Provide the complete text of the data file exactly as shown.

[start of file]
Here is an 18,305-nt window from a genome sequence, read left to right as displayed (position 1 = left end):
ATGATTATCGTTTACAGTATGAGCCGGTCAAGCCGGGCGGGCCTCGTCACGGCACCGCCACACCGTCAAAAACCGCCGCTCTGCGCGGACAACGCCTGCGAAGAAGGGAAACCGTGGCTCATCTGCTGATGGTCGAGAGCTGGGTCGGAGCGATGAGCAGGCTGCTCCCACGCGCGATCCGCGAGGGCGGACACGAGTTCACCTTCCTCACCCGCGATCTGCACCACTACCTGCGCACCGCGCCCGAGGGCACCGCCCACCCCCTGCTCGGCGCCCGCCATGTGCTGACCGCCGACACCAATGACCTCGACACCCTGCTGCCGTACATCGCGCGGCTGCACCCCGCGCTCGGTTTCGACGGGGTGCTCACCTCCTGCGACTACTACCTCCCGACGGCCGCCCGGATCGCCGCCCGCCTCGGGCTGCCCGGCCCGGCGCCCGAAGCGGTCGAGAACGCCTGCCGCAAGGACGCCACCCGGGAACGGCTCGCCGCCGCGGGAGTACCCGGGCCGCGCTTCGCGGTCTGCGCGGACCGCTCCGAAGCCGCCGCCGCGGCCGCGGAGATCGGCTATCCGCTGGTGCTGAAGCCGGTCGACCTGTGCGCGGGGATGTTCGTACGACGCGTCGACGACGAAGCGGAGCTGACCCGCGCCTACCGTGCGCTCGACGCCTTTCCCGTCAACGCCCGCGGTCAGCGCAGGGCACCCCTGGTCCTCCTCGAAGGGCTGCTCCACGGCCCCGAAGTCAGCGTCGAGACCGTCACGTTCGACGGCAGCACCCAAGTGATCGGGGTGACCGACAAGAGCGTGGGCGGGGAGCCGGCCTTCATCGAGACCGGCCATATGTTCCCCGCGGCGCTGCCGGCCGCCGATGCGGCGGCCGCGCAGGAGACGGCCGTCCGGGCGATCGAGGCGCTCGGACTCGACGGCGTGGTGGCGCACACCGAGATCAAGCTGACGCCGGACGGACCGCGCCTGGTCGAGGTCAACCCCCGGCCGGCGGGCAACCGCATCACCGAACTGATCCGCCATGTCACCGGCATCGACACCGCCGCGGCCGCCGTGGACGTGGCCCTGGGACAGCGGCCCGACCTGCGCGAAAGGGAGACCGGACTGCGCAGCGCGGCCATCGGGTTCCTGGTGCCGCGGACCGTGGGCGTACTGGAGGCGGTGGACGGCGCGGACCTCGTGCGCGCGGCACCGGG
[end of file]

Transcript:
Here is an 18,305-nt window from a genome sequence, read left to right as displayed (position 1 = left end):
ATGATTATCGTTTACAGTATGAGCCGGTCAAGCCGGGCGGGCCTCGTCACGGCACCGCCACACCGTCAAAAACCGCCGCTCTGCGCGGACAACGCCTGCGAAGAAGGGAAACCGTGGCTCATCTGCTGATGGTCGAGAGCTGGGTCGGAGCGATGAGCAGGCTGCTCCCACGCGCGATCCGCGAGGGCGGACACGAGTTCACCTTCCTCACCCGCGATCTGCACCACTACCTGCGCACCGCGCCCGAGGGCACCGCCCACCCCCTGCTCGGCGCCCGCCATGTGCTGACCGCCGACACCAATGACCTCGACACCCTGCTGCCGTACATCGCGCGGCTGCACCCCGCGCTCGGTTTCGACGGGGTGCTCACCTCCTGCGACTACTACCTCCCGACGGCCGCCCGGATCGCCGCCCGCCTCGGGCTGCCCGGCCCGGCGCCCGAAGCGGTCGAGAACGCCTGCCGCAAGGACGCCACCCGGGAACGGCTCGCCGCCGCGGGAGTACCCGGGCCGCGCTTCGCGGTCTGCGCGGACCGCTCCGAAGCCGCCGCCGCGGCCGCGGAGATCGGCTATCCGCTGGTGCTGAAGCCGGTCGACCTGTGCGCGGGGATGTTCGTACGACGCGTCGACGACGAAGCGGAGCTGACCCGCGCCTACCGTGCGCTCGACGCCTTTCCCGTCAACGCCCGCGGTCAGCGCAGGGCACCCCTGGTCCTCCTCGAAGGGCTGCTCCACGGCCCCGAAGTCAGCGTCGAGACCGTCACGTTCGACGGCAGCACCCAAGTGATCGGGGTGACCGACAAGAGCGTGGGCGGGGAGCCGGCCTTCATCGAGACCGGCCATATGTTCCCCGCGGCGCTGCCGGCCGCCGATGCGGCGGCCGCGCAGGAGACGGCCGTCCGGGCGATCGAGGCGCTCGGACTCGACGGCGTGGTGGCGCACACCGAGATCAAGCTGACGCCGGACGGACCGCGCCTGGTCGAGGTCAACCCCCGGCCGGCGGGCAACCGCATCACCGAACTGATCCGCCATGTCACCGGCATCGACACCGCCGCGGCCGCCGTGGACGTGGCCCTGGGACAGCGGCCCGACCTGCGCGAAAGGGAGACCGGACTGCGCAGCGCGGCCATCGGGTTCCTGGTGCCGCGGACCGTGGGCGTACTGGAGGCGGTGGACGGCGCGGACCTCGTGCGCGCGGCACCGGG